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Minority Report (DVD, 2003)
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Minority Report - A Potential Sci-Fi Classic
Jun 20, 2002 (Updated Jun 20, 2002)
Review by BigJack
Rated a Very Helpful Review
The Bottom Line: One of the best of the year and a must see for science fiction fans.
For fans of science fiction, a distinct difference has always existed between Star Wars and Star Trek beyond the fact that the former’s fans are merely devoted while the latter’s are certifiably wacko. To the sci-fi fan, Star Wars is “space opera” – a primarily action movie that happens to be set “in the future.” True sci-fi (and frankly, Star Trek wanders into space opera too frequently to really qualify), deals with issues involved in the advancement of technology and its impact upon the human race, such as the classic Blade Runner or 2001: A Space Odyssey. Minority Report delivers a first-rate intelligent thriller dealing with such technological issues – and thus qualifies as a potential sci-fi classic.
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The Department of Pre-Crime
The main issue in Minority Report is “precrime.” In 2054, Washington D.C. has developed a system to determine when murders are going to be committed, and who the victims and perpetrators will be. Tom Cruise portrays Detective John Anderton, head of D.C.’s Department of Pre-Crime. He leads the investigation of murders before they happen, using three “precogs,” individuals with precognitive abilities who see murders in their minds before they actually happen. The brainwave images of the precogs are scanned by computers, and Anderton and his team read those images to stop the perpetrators of murders before they commit their crimes. In the opening scene, Anderton’s team stops a double homicide barely in the nick of time, the 1008th prevented murder since the inception of the program. As Anderton tells Danny Witwer, an FBI agent sent to evaluate the program before it goes national, “The system is perfect.”
Or is it?
That question is raised when the next murder predicted to occur is by Anderton himself against a man he has never met. Anderton goes on the run, convinced that Witwer has set him up and determined to prove his innocence. What follows is an engrossing tale filled with tense chase scenes, innovative fight scenes, and suspenseful cat-and-mouse games, as well as ultimate questions – is fate really predetermined, and is it justice to arrest someone for a crime they have not yet committed?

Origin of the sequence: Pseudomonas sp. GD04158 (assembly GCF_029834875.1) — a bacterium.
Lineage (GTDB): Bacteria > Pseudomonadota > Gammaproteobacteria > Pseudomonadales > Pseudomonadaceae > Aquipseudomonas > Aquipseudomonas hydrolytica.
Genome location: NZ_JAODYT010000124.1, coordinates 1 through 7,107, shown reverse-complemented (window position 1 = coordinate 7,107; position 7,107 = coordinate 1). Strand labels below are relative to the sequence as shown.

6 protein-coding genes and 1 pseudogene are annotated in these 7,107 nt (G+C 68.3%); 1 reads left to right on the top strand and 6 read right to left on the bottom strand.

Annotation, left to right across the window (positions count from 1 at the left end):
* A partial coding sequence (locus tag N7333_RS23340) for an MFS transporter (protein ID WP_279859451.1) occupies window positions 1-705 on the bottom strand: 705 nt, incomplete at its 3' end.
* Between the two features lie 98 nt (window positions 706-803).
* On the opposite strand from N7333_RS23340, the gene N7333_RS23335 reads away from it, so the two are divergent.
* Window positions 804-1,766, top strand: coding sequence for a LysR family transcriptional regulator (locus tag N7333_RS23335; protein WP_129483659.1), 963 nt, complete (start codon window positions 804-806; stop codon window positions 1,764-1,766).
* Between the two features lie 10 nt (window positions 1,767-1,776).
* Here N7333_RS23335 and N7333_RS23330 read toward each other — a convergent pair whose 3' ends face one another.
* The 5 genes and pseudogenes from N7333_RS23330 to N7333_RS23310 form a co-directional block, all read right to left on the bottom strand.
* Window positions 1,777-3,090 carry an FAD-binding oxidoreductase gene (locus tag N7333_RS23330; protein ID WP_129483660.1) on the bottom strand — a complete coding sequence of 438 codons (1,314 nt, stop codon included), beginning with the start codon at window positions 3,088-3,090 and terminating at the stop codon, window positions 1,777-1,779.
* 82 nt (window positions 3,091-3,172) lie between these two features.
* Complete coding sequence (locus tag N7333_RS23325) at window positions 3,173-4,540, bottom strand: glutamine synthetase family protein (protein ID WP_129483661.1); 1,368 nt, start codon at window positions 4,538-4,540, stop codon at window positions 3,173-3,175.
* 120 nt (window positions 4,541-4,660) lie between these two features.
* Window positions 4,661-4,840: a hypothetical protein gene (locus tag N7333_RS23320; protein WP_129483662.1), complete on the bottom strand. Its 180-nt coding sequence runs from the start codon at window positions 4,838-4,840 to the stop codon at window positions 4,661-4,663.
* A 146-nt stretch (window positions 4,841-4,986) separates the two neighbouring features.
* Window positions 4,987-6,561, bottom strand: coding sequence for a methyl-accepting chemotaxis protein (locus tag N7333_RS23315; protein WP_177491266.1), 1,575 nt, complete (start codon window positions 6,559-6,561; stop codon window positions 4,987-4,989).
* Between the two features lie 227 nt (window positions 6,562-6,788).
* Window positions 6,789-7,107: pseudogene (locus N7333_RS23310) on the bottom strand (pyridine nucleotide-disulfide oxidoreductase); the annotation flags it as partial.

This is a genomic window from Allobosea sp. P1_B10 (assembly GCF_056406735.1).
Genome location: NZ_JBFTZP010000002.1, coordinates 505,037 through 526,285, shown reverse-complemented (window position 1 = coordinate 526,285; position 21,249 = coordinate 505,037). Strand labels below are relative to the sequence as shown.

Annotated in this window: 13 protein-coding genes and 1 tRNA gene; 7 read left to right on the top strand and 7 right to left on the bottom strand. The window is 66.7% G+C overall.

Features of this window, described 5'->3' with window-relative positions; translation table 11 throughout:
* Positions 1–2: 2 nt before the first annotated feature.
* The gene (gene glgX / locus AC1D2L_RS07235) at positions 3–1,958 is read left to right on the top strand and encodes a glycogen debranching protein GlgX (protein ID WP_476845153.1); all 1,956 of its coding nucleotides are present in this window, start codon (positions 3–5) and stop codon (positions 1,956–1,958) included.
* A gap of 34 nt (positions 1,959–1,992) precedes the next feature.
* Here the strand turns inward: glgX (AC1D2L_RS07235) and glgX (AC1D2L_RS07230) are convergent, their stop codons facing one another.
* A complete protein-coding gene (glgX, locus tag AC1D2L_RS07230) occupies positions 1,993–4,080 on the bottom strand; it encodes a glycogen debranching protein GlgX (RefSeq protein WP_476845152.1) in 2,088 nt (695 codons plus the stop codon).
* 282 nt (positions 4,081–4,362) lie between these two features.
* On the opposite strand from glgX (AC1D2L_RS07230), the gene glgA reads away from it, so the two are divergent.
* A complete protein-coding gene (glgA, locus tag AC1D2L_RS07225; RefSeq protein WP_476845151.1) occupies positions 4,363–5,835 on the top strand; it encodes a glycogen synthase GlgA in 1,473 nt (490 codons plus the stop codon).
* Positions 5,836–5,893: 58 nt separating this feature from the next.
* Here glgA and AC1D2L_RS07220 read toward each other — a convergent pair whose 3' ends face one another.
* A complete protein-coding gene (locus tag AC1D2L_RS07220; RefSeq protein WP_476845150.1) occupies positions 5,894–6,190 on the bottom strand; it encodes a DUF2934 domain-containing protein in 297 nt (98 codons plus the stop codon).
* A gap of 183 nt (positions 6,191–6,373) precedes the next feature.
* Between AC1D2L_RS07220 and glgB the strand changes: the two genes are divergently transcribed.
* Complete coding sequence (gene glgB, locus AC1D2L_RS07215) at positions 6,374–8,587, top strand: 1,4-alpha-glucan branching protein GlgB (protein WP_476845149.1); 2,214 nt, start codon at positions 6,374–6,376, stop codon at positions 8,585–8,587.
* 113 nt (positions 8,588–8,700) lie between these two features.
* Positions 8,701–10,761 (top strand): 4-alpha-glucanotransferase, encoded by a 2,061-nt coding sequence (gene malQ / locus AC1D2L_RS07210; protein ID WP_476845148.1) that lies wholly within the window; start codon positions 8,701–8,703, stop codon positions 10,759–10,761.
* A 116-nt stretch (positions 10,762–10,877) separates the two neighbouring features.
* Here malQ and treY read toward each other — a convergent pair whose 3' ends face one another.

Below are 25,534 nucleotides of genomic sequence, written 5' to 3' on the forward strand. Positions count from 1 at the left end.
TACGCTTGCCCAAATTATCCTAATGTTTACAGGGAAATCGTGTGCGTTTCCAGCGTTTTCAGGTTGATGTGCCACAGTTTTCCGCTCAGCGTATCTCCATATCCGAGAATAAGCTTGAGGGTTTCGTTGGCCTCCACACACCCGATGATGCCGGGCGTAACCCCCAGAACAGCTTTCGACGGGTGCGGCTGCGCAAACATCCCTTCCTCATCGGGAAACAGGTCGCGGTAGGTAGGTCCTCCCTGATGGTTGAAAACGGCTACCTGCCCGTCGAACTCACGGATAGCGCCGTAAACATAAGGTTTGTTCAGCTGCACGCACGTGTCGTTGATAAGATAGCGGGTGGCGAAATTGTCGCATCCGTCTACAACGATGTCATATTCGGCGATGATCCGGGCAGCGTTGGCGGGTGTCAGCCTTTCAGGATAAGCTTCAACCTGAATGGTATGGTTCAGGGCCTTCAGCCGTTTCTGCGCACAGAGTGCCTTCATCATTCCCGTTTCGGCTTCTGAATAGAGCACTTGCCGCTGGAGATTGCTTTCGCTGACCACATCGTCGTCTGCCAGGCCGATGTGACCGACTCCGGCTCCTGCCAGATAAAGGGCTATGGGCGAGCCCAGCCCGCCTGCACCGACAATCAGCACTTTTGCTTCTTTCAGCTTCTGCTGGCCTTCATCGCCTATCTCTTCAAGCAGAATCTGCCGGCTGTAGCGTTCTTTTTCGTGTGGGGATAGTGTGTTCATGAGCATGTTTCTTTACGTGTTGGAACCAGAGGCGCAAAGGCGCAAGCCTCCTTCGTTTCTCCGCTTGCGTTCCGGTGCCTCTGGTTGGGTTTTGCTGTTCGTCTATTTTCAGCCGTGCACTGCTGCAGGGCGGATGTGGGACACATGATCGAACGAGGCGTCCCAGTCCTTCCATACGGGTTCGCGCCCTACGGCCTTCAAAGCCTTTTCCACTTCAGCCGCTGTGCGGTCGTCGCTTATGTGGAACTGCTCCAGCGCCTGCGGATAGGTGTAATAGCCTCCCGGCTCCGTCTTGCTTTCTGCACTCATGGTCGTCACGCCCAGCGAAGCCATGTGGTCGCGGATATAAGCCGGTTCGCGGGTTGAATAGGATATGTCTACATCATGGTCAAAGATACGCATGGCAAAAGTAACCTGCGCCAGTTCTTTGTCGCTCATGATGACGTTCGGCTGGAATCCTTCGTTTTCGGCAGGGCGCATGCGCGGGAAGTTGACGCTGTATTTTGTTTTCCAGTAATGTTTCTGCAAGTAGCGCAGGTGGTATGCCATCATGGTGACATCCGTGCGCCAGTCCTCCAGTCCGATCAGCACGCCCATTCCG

D.C. – 2054 A.D.
Director Stephen Spielberg has created a futuristic society that is well-done, on the level of Blade Runner or The Matrix. So often, bad sci-fi films simply look terrible – think Johnny Mnemonic. The world of Minority Report projects our society 50 years into the future while maintaining enough links to today to keep it realistic. The cars are different, but they aren’t flying. Nice touches are thrown in, such as an annoying cereal box with a built-in video commercial. The computers, which are integral to a good sci-fi story, are very slick, with huge clear glass screens, holographic images, and controls built into the screens that are operated by hand motions. I found this to be a coup for the film, as it allows the audience to really experience it along with the actor, instead of just watching a boring screen.
Cruise and Cast Deliver
I neither love nor hate Tom Cruise – some of his movies are classics and some are drivel. Giving him the benefit of the doubt, he can only do so much when given drivel to work with, but when he has quality material such as this, he shines. His performance, as the chief of the precrime department who fervently believes in both the system and his own innocence in the face of that system’s accusation, is compelling. The supporting cast seemingly has no holes. Max Von Sydow portrays his aging mentor, the Director, with a grace that comes with his experience. Colin Farrell’s FBI agent rivals Cruise when they share the screen together. Steve Harris (one of my favorite actors from TV’s The Practice), Neal McDonough, and Samantha Morton all fill their roles well, fleshing out the movie and giving it the depth a good film needs.
On the Best of the Year
Minority Report is gripping throughout its two hours plus running time, raising ultimate issues about how far technology should go, whether anything is ever perfect, and how far man will go in his pursuit of what he believes in. I recommend it as one of the best films of the year, and should redeem Cruise for Vanilla Sky and Spielberg for A.I.. For the sci-fi fan, it’s simply a must see.
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